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James L. Pratt

PRATT, HERSEY, ROGERS, WEDGWOOD, WEDGEWOOD

Posted By: Lyn Lysne - IAGenWeb volunteer
Date: 9/23/2013 at 17:56:23

JAMES L. PRATT, editor and publisher of the Elkton Record, at Elkton, Brookings county, is one of the able and popular newspaper men of the state and has made his paper a potent factor in local politics and an effective exponent of the interests of the section in which it is published. Mr. Pratt was born in Allamakee county, Iowa, on the 13th of September, 1856, and is the son of Azel and Mary (Hersey) Pratt, both of whom were born and reared in the state of Maine, whence they came west to Iowa in 1848, becoming pioneers of Allamakee county, where the father of our subject purchased one hundred and sixty acres of land, which he improved and sold, moving to Waukon, the county seat, where he lived until his death, which occurred in 1881. He was a carpenter by trade and continued to work at the same to a greater or less extent after his removal to Iowa, where his services in the line were in much demand in the early days. He built the first house in the village of Waukon, Allamakee county, said village having been named in honor of a prominent Indian chief. He was a man of prominence and influence in his township and county, and held various township offices. He was an expert player of the snare drum, and in the time of the Civil war he used his abilities in this line most effectively in connection with the organizing of various companies, being past the age of service at the time. He was a most devoted member of the Baptist church, in which he served as deacon for many years, and his wife also exemplified the same faith in her beautiful and gracious character, her death occurring in 1881. They became the parents of seven children, concerning whom we offer the following brief record: William C. died in infancy; Noah H. is a resident of Waukon, Iowa, and is a carpenter and builder by vocation; Marellus H., who was a wheelwright by trade, died in Spokane, Washington, in 1892; Richmond G. died in Sheldon, Iowa, in 1890; Emery W. is a carpenter and builder of Waukon, Iowa; Ella is the wife of Altheras J. Rogers, of Chicago; and James L. is the immediate subject of this sketch.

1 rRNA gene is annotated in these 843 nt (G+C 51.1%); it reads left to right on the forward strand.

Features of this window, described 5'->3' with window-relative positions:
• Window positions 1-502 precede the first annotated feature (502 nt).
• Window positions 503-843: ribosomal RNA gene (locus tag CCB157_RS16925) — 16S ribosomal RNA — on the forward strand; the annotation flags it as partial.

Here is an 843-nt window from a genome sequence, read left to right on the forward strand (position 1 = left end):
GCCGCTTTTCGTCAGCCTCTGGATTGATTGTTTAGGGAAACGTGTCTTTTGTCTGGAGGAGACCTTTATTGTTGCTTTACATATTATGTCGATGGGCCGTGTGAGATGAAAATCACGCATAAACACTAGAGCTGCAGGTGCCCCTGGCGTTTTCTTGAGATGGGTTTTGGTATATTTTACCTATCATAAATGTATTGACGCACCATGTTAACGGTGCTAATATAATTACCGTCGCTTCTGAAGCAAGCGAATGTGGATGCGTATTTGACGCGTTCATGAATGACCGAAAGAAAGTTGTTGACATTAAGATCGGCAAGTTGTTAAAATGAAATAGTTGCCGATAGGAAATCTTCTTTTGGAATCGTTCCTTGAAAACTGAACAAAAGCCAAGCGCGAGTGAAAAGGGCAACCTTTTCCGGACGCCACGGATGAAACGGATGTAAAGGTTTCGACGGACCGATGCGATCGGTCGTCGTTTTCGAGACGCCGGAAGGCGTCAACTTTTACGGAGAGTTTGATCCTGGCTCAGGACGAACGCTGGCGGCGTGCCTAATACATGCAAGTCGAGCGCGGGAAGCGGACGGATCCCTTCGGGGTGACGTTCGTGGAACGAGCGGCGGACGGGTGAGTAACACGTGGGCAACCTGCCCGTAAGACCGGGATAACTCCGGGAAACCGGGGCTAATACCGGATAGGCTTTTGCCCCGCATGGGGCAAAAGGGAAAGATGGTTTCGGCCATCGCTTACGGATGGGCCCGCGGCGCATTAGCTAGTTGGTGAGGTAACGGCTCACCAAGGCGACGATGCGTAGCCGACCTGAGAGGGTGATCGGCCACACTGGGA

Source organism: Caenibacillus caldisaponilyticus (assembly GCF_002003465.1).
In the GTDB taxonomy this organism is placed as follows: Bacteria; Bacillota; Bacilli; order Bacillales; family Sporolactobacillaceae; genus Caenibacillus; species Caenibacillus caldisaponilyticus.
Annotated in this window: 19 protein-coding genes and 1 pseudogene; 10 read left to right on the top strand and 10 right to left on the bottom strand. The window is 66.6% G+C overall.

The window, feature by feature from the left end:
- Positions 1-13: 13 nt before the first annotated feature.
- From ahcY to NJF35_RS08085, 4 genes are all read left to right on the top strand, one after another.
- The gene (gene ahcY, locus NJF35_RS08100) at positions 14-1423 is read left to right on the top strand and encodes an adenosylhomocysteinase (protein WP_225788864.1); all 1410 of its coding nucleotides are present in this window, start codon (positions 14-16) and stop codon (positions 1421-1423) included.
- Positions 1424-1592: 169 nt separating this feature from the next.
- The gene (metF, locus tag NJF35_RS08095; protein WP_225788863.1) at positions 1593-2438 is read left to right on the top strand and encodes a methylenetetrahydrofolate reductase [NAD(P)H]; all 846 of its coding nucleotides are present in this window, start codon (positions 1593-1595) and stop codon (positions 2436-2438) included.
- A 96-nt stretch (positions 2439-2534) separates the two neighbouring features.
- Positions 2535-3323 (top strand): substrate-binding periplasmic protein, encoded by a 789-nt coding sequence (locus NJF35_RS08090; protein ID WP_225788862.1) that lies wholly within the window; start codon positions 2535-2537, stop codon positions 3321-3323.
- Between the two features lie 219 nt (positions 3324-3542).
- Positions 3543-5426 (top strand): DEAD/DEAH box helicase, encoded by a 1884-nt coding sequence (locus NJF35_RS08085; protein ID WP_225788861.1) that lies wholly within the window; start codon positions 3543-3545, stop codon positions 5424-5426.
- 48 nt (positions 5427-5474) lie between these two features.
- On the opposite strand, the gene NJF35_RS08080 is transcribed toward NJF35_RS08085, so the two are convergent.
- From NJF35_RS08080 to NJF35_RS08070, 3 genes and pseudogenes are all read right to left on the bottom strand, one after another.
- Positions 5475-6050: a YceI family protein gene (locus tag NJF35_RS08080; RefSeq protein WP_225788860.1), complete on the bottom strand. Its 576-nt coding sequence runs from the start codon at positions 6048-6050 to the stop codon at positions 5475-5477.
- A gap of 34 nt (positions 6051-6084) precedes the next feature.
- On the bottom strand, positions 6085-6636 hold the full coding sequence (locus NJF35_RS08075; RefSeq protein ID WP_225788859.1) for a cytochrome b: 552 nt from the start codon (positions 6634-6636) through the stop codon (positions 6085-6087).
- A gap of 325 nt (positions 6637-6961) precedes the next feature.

James L. Pratt was reared to maturity in his native county and received his early education in the public schools of Waukon, where he continued his studies until he had attained the age of sixteen years. During his boyhood days he worked with his father at the carpenter trade during his vacations, receiving one cent a day in recompense for his services, while with increasing years and ability he continued to secure larger wages, until he finally commanded three and one-half dollars a day.

Upon leaving school, at the age of sixteen, he entered upon an apprenticeship at the printers’ trade, at Postville, Iowa, serving six months in the dignified and autocratic office of “printer’s devil,” and there gaining in due time a comprehensive knowledge of the “art preservative of all arts.” At the age of seventeen he became foreman in the office of the Waukon Standard, retaining this position four years, after which he had charge of the Waukon Democrat for an equal length of time. Thereafter he was for a time employed at the carpenter trade, and in 1882 he was called to accept a position on the Pipestone Republican, in Pipestone, Minnesota, where he remained about two years.